If you want to be able to speak direct to your bank via video chat you best head over to Barclays. The bank has announced that it is launching a face to face video chat service for account holders. Initially the service, which launches on December 8th will only be available to Premier account holders, but will be rolled out to all users in 2015.
The service, which is the first of its kind in the UK could be a double edged sword. While it will make the ability for account holders to talk to someone from their own home rather than have to go into their branch is a real bonus as the bank looks to reduce reliance on its brick and mortar branches. The question is though, what happens if this is really successful? Could this contribute to less bank branches being available in the long run as the banks try to save money?
The 24 hour service will mean that staff will have to be extra vigilant as they adjust to dealing with customers visually as well as vocally over what would normally be a telephone conversation to a call centre. Continue reading
Some of the UK’s largest banks have made changes to the way that they charge people for their returned direct debits, in a move that could save customers as much as £200million every year in unnecessary charges.
Until they made the changes the banks, that include Barclays, The Co-operative, HSBC, Nationwide, RBS and Santander would process direct payments in the early hours of the morning, and if the funds weren’t present issue a charge and return the direct debit as unpaid. This can be extremely unfair and frustrating for customers that have money paid into the account that clears hours later. For payments for things such as loans and insurance customers can often end up being charged twice; once by the bank and once by the vendor.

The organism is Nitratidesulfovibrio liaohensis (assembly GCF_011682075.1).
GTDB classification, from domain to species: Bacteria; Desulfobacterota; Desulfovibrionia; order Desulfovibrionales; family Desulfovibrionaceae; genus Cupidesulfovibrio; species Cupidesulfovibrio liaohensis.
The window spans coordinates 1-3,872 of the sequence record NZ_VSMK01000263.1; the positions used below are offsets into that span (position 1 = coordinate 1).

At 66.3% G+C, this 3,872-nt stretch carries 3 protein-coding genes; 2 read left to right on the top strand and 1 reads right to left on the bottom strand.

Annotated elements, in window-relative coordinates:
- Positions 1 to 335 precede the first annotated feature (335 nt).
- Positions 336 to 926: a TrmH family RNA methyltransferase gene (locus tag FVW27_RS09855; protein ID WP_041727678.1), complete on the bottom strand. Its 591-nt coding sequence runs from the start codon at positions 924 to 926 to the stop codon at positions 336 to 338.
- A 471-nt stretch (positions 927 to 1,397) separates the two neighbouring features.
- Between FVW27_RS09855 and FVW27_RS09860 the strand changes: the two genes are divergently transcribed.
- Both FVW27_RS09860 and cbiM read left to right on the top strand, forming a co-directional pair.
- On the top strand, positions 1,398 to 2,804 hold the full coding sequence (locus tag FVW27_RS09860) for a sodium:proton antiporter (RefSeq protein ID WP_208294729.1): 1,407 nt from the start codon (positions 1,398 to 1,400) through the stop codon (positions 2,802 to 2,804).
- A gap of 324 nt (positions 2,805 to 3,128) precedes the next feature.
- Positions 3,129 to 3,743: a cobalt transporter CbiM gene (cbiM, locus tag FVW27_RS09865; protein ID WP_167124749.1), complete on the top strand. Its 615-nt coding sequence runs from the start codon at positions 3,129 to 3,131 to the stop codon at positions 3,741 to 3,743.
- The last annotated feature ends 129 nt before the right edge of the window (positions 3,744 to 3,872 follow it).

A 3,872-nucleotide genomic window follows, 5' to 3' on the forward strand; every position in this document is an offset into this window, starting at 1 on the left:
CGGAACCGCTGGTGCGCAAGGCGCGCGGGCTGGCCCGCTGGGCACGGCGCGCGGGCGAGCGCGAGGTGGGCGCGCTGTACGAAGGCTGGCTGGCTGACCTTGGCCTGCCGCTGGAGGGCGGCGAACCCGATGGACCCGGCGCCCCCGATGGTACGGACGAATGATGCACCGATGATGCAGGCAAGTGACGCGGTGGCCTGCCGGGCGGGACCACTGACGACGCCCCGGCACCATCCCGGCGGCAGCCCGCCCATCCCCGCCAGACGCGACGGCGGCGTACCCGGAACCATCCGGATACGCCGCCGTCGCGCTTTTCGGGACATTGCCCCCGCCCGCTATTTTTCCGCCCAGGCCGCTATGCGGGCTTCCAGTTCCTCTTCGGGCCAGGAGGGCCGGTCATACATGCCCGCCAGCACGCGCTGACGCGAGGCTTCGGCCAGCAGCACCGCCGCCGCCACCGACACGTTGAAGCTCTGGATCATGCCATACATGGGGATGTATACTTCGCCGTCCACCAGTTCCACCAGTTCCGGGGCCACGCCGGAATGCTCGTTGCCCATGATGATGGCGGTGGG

Now the banks will re-attempt to take payment later in the day, just in case funds have cleared into the account since the initial request during the early hours. This could also give customers a chance to nip into their local bank branch to deposit more cash to ensure that the payments are made on time. Even this could save people a lot of money. Continue reading
The average income families have left after paying all of their critical bills has dropped to around £155, which is the lowest that it has been in 3 years.
While the economy is showing small signs of growing, at the lower end of the pay scale people are just struggling to live as real world living costs stretch beyond family incomes. The average British home has an income of just under £700 per week, of that £700 £117 is paid in taxes and £427 is spent on essential bills, transport, housing and food.
The report was compiled on behalf of the supermarket giant Asda by the Centre for Economics and Business Research. Asda is attributing the drop in spare money available to families on rising energy costs matched with the fact that incomes cannot keep up with the rate at which prices are falling. In the year up until April average income has risen by just 0.8 of a per cent which is the lowest it has been since the statistics started being recorded in 2001. This is bad news for the government, who are trying to encourage the UK to spend more money to help the country recover from a terrible economic chapter. Continue reading